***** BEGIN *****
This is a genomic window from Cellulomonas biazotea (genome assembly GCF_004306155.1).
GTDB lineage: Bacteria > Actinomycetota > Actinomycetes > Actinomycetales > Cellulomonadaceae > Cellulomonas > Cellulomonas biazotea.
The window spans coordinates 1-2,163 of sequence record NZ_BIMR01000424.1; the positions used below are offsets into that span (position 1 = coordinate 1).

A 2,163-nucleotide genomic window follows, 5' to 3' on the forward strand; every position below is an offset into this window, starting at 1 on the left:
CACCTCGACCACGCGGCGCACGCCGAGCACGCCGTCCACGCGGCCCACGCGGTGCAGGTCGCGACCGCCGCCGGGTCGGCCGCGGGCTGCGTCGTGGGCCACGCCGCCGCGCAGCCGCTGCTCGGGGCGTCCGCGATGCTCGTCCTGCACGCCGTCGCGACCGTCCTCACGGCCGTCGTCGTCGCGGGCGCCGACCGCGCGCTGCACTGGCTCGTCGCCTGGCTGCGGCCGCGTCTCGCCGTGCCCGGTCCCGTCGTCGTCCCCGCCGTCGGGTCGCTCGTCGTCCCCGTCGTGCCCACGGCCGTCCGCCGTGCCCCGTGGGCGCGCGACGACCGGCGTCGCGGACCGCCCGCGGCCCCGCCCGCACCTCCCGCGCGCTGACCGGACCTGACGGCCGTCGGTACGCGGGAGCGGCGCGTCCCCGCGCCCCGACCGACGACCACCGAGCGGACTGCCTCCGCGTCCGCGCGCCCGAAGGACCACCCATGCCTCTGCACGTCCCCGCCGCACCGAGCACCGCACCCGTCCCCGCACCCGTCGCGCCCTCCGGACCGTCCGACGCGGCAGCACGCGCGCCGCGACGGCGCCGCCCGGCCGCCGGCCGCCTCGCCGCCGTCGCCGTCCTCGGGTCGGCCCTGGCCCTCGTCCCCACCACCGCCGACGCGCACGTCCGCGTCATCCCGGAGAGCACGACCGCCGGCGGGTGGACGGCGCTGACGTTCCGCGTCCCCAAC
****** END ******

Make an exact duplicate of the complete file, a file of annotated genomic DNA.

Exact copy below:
This is a genomic window from Cellulomonas biazotea (genome assembly GCF_004306155.1).
GTDB lineage: Bacteria > Actinomycetota > Actinomycetes > Actinomycetales > Cellulomonadaceae > Cellulomonas > Cellulomonas biazotea.
The window spans coordinates 1-2,163 of sequence record NZ_BIMR01000424.1; the positions used below are offsets into that span (position 1 = coordinate 1).

A 2,163-nucleotide genomic window follows, 5' to 3' on the forward strand; every position below is an offset into this window, starting at 1 on the left:
CACCTCGACCACGCGGCGCACGCCGAGCACGCCGTCCACGCGGCCCACGCGGTGCAGGTCGCGACCGCCGCCGGGTCGGCCGCGGGCTGCGTCGTGGGCCACGCCGCCGCGCAGCCGCTGCTCGGGGCGTCCGCGATGCTCGTCCTGCACGCCGTCGCGACCGTCCTCACGGCCGTCGTCGTCGCGGGCGCCGACCGCGCGCTGCACTGGCTCGTCGCCTGGCTGCGGCCGCGTCTCGCCGTGCCCGGTCCCGTCGTCGTCCCCGCCGTCGGGTCGCTCGTCGTCCCCGTCGTGCCCACGGCCGTCCGCCGTGCCCCGTGGGCGCGCGACGACCGGCGTCGCGGACCGCCCGCGGCCCCGCCCGCACCTCCCGCGCGCTGACCGGACCTGACGGCCGTCGGTACGCGGGAGCGGCGCGTCCCCGCGCCCCGACCGACGACCACCGAGCGGACTGCCTCCGCGTCCGCGCGCCCGAAGGACCACCCATGCCTCTGCACGTCCCCGCCGCACCGAGCACCGCACCCGTCCCCGCACCCGTCGCGCCCTCCGGACCGTCCGACGCGGCAGCACGCGCGCCGCGACGGCGCCGCCCGGCCGCCGGCCGCCTCGCCGCCGTCGCCGTCCTCGGGTCGGCCCTGGCCCTCGTCCCCACCACCGCCGACGCGCACGTCCGCGTCATCCCGGAGAGCACGACCGCCGGCGGGTGGACGGCGCTGACGTTCCGCGTCCCCAAC